Squeegee sharpeners cost many hundreds of dollars. They restore the printing edge by cutting away a thin layer of the old blade. There are two basic types. One type cuts away the worn material with a knife. A second type grinds it away. Sharpeners that use abrasives can be further subdivided depending on whether the abrasive they use is mounted on a wheel or on a belt. Many economically minded printers have built their own sharpeners employing nothing more complicated than a sheet of sandpaper fixed to a board with wooden guide rail mounted next to it to keep the squeegee straight.
When caring for your squeegee, next to looking after the edge, the most important thing is to keep the blade clean. If you allow ink to dry on the blade and become hardened, it will be much more difficult to remove. Dried ink on the printing edge will leave streaks in your prints and can even damage the mesh in your screen.
It's a very good idea to make a habit of wiping off the blade as soon as you've finished printing. The only cleaning tools you need are some paper towels, or rags, soaked in mild solvent. Never immerse the blade, however. Solvent will soak into the blade and cause it to swell and soften. Prolonged contact may even cause warping. Even when wiping down the blade, try to use as little solvent as you can.
What about the solvent in the ink? Doesn't that affect the blade? Of course it does. The solvent in the ink will cause some softening, which is why it's a good idea to have more than one squeegee on hand. Ideally, they need to be able to rest for a day or so between print runs to give the solvent they've absorbed a chance to evaporate. It is absolutely essential that a blade is allowed to rest before you try to sharpen it.
Over time, repeated contact with solvents will gradually change the durometer of the blade. Paradoxically, although the short term effect of solvent is to cause the blade to become softer, repeated exposures will gradually make it harder and more brittle, a phenomenon known as drift.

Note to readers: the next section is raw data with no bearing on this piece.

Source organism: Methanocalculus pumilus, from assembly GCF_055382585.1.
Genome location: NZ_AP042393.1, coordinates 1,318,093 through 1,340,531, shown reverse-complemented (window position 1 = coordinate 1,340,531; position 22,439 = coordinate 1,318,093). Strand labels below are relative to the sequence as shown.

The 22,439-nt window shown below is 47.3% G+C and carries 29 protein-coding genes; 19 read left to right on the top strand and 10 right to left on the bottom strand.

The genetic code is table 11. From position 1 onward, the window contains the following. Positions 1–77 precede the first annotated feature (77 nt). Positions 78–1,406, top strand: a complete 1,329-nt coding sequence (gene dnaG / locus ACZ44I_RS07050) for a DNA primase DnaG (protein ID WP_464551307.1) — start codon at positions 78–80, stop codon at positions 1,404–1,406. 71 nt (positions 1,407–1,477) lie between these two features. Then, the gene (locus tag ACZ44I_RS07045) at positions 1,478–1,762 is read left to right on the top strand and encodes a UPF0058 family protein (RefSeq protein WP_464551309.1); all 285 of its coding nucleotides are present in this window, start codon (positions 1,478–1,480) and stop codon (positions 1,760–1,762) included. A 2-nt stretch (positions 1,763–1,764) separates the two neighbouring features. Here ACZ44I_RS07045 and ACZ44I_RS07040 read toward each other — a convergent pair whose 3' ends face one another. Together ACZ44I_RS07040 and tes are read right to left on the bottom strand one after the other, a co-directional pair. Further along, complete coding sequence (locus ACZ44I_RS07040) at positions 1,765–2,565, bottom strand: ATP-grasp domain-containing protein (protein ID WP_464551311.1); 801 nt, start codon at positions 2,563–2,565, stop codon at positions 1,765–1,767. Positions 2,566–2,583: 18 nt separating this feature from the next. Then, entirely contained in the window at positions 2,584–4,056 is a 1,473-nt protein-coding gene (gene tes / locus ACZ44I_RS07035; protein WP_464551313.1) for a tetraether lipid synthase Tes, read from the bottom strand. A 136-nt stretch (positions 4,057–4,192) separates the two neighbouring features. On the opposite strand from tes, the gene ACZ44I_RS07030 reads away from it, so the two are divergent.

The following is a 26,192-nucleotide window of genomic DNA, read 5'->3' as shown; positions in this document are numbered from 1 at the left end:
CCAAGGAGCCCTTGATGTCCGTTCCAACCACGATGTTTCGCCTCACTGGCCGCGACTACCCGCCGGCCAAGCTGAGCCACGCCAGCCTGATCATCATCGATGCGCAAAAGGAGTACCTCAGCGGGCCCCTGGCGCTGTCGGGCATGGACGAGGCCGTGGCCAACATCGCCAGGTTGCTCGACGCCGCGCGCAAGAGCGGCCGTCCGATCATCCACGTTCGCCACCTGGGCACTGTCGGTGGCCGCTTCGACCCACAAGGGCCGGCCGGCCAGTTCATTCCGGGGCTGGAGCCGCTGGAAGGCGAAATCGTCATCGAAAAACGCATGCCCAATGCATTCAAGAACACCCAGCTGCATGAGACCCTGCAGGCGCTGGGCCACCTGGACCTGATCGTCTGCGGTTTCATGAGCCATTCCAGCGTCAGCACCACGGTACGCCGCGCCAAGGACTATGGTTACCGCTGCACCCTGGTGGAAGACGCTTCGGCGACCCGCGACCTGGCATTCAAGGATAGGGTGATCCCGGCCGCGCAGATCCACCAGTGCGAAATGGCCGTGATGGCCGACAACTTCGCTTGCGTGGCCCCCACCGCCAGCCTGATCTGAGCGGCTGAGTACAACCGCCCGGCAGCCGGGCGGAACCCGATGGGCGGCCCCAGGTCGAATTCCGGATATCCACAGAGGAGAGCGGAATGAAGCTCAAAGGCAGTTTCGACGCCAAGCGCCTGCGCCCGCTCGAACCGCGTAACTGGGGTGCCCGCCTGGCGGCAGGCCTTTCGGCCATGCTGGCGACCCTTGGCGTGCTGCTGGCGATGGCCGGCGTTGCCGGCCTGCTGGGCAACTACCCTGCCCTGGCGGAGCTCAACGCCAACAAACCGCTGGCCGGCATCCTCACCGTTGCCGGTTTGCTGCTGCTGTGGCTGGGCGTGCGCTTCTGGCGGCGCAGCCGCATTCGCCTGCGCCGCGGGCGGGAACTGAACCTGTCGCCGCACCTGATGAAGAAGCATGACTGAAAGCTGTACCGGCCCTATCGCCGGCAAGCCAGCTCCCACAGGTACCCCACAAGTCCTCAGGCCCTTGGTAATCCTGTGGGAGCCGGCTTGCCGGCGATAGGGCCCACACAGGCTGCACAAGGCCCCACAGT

You can minimize the effects of solvents by using higher durometer squeegee blades. These tend to be more resistant to penetration. Not only that, but they also stand up better to the general wear and tear of printing. But contact with highly aggressive solvents will eventually affect even the highest durometer blades.
Careful storage is another key to prolonging the life of your squeegees. Assembled squeegees should be laid flat. Never stand them upright with the weight of the handle bearing down on the blade, which could cause the blade to warp.
Unassembled lengths of squeegee blade should be stored flat. This is especially important to remember when you first begin to buy full lengths of blade. The manufacturer may ship it coiled, but you need to uncoil it and lay it flat before you store it. A blade that remains coiled up may retain a slight curve throughout its lifetime. The ideal place to store your squeegee blade is a cool, dry room, away from dust, direct heat, and out of UV sources like sunlight.
This brings us to the end of our series on squeegees. Next time we'll take a look at another important process, reclaiming screens. We'll show you how taking good care of your screens in the reclaiming tank can mean additional dollars in your pocket.